Former head of MI6 says the Brexit deal threatens national security

Sir Richard Dearlove and the United Kingdom’s (UK) former Chief of Defence and head of MI6 Lord Guthrie together took the unprecedented step of writing to Conservative Association chairmen, describing Prime Minister Theresa May’s deal as a “bad agreement” and accused the European Union (EU) of demanding a £39billion “ransom”. Lord Guthrie called on Members of Parliament (MPs) to block the Prime Minister’s Brexit withdrawal agreement, warning it “threatens national security”.

 

Their letter states: “Your MP will shortly be called upon to support the Prime Minister's withdrawal agreement. As a former chief of the secret intelligence service, with my colleague Lord Guthrie, who served as chief of the defence staff shortly before I was in charge of MI6, we are taking the unprecedented step of writing to all Conservative Party Chairmen to advise and to warn you that this withdrawal agreement, if not defeated, will threaten the national security of the country in fundamental ways. Please ensure that your MP does not vote for this bad agreement.

 

Citing a letter Sir Richard and Falklands War veteran Major General Julian Thompson wrote to PM May on November 29, the former defence chiefs claim the withdrawal agreement “threatens to change our national security policy by binding us into new sets of EU-controlled relationships”. They add: “Buried in the agreement is the offer of a 'new, deep and special relationship' with the EU in defence, security and intelligence which cuts across the three fundamentals of our national security policy: membership of NATO, our close bilateral defence and intelligence relationship with the USA, and the Five Eyes intelligence alliance. “The first duty of the state, above trade, is the security of its citizens. The Withdrawal Agreement abrogates this fundamental contract and would place control of aspects of our national security in foreign hands. Please ensure that your MP votes against this bad agreement and supports a sovereign Brexit on WTO rules, without payment of ransom.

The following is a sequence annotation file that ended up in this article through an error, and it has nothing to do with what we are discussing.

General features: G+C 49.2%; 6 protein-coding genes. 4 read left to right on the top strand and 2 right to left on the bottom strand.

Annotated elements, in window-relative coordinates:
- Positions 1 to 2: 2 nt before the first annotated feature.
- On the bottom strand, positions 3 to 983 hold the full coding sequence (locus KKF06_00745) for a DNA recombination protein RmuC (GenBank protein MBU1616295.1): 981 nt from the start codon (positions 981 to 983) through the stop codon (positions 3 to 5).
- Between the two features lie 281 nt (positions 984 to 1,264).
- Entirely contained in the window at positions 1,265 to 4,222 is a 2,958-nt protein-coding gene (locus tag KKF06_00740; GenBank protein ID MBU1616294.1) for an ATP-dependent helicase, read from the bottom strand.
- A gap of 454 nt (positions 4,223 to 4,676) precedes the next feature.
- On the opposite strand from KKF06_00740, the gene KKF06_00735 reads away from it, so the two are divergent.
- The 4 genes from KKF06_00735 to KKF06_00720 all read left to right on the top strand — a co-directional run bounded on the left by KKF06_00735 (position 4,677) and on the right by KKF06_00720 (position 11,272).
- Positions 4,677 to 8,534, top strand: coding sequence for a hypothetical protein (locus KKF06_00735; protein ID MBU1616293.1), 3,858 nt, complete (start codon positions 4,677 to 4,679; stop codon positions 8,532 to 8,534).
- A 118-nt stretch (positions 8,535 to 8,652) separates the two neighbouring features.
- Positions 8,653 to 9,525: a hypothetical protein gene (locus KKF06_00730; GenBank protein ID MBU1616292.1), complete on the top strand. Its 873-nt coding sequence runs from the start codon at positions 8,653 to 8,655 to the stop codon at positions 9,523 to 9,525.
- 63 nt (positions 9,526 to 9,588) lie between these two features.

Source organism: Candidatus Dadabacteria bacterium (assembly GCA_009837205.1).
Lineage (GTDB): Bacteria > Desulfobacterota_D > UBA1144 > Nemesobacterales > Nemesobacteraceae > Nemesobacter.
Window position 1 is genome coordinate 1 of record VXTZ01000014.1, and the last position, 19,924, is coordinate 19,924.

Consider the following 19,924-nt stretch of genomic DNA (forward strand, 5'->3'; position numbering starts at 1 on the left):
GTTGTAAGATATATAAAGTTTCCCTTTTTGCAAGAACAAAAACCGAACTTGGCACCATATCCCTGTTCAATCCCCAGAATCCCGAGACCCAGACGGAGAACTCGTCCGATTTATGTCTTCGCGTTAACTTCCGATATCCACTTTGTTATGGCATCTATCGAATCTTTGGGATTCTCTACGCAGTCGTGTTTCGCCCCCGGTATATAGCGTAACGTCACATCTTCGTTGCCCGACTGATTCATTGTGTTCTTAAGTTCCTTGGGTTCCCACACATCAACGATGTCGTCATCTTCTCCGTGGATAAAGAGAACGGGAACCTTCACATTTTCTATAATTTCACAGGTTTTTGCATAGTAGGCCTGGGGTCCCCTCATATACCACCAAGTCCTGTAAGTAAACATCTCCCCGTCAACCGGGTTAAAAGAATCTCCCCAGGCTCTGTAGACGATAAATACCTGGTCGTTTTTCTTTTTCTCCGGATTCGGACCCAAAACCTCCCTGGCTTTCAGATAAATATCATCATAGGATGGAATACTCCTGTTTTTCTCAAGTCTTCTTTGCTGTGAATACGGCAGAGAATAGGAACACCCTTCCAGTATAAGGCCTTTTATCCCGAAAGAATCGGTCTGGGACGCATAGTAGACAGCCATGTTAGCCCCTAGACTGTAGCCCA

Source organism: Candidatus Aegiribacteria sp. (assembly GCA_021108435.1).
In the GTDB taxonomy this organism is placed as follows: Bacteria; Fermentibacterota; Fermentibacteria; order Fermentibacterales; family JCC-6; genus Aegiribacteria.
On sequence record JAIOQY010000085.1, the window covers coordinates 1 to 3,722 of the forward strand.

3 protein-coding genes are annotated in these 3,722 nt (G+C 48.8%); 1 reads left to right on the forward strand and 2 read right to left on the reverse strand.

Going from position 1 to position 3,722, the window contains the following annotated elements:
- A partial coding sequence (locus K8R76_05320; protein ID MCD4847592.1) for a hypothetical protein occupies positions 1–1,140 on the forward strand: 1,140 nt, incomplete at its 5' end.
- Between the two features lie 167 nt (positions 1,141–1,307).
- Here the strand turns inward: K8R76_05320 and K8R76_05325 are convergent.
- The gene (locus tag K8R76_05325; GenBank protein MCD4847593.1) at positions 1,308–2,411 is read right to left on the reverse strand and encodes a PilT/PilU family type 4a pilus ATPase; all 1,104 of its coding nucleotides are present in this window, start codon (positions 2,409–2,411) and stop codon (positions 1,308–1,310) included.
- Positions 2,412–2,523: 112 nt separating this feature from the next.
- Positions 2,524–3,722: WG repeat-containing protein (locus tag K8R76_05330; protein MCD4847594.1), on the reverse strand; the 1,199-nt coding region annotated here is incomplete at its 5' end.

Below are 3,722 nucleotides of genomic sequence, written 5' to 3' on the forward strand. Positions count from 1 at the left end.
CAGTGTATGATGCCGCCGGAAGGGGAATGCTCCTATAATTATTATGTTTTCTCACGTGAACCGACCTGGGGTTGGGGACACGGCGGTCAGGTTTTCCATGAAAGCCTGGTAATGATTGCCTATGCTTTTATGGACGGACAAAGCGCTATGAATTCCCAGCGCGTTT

In their joint letter of November 29, Sir Richard and Major General Thompson argued that PM May’s deal was the “exact opposite of the people's instruction to take back control”, claiming it surrenders British national security by subordinating UK defence forces to military EU control and compromising UK intelligence capabilities. Arguing it places the vital Five Eye Alliance “at risk”, the letter, which was published in a national newspaper, dubbed the European Commission an “undemocratic organisation” that had “demonstrated how untrustworthy and hostile towards the UK” it is by “using the Irish border as a weapon”.

 

Urging PM May to leave the EU on WTO terms, it warned the British public to “ignore the hysterical demonisation of this course of action by the current Project Fear”, insisting “no risks are greater than the withdrawal agreement's terms of surrender”. Number 10 issued a swift rebuttal of the letter, insisting there would be “no subordination” and that “every sector, nation and region would be better off with this deal than in a no-deal scenario”. It denied the £39billion was a ransom, saying it was a “fair settlement of our obligations as a departing member of the EU”.

 

In the latest letter to Conservative chairman, Sir Richard insisted he and Major General Thompson had repudiated Number 10’s “worryingly poor understanding of the issues”, adding: “Number 10's immediate response to our letter showed we had touched a raw nerve."


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